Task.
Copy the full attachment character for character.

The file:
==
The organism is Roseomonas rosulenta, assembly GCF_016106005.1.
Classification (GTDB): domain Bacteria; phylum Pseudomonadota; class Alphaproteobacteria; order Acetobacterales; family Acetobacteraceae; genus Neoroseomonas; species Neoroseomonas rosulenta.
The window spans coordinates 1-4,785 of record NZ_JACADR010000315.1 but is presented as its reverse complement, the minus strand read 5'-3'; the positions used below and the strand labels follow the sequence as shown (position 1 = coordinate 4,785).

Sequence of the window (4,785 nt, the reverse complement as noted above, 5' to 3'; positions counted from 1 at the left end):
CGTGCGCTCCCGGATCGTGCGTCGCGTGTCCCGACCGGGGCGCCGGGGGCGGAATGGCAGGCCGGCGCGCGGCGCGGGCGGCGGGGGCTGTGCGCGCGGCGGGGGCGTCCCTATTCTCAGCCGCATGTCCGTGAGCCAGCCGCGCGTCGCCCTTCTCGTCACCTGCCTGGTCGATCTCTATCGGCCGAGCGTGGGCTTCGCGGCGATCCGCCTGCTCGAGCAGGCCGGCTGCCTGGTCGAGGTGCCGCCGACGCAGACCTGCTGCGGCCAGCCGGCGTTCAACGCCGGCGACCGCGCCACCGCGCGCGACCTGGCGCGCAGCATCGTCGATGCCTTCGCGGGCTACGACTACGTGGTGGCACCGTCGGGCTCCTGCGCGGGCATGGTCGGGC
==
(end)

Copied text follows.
The organism is Roseomonas rosulenta, assembly GCF_016106005.1.
Classification (GTDB): domain Bacteria; phylum Pseudomonadota; class Alphaproteobacteria; order Acetobacterales; family Acetobacteraceae; genus Neoroseomonas; species Neoroseomonas rosulenta.
The window spans coordinates 1-4,785 of record NZ_JACADR010000315.1 but is presented as its reverse complement, the minus strand read 5'-3'; the positions used below and the strand labels follow the sequence as shown (position 1 = coordinate 4,785).

Sequence of the window (4,785 nt, the reverse complement as noted above, 5' to 3'; positions counted from 1 at the left end):
CGTGCGCTCCCGGATCGTGCGTCGCGTGTCCCGACCGGGGCGCCGGGGGCGGAATGGCAGGCCGGCGCGCGGCGCGGGCGGCGGGGGCTGTGCGCGCGGCGGGGGCGTCCCTATTCTCAGCCGCATGTCCGTGAGCCAGCCGCGCGTCGCCCTTCTCGTCACCTGCCTGGTCGATCTCTATCGGCCGAGCGTGGGCTTCGCGGCGATCCGCCTGCTCGAGCAGGCCGGCTGCCTGGTCGAGGTGCCGCCGACGCAGACCTGCTGCGGCCAGCCGGCGTTCAACGCCGGCGACCGCGCCACCGCGCGCGACCTGGCGCGCAGCATCGTCGATGCCTTCGCGGGCTACGACTACGTGGTGGCACCGTCGGGCTCCTGCGCGGGCATGGTCGGGC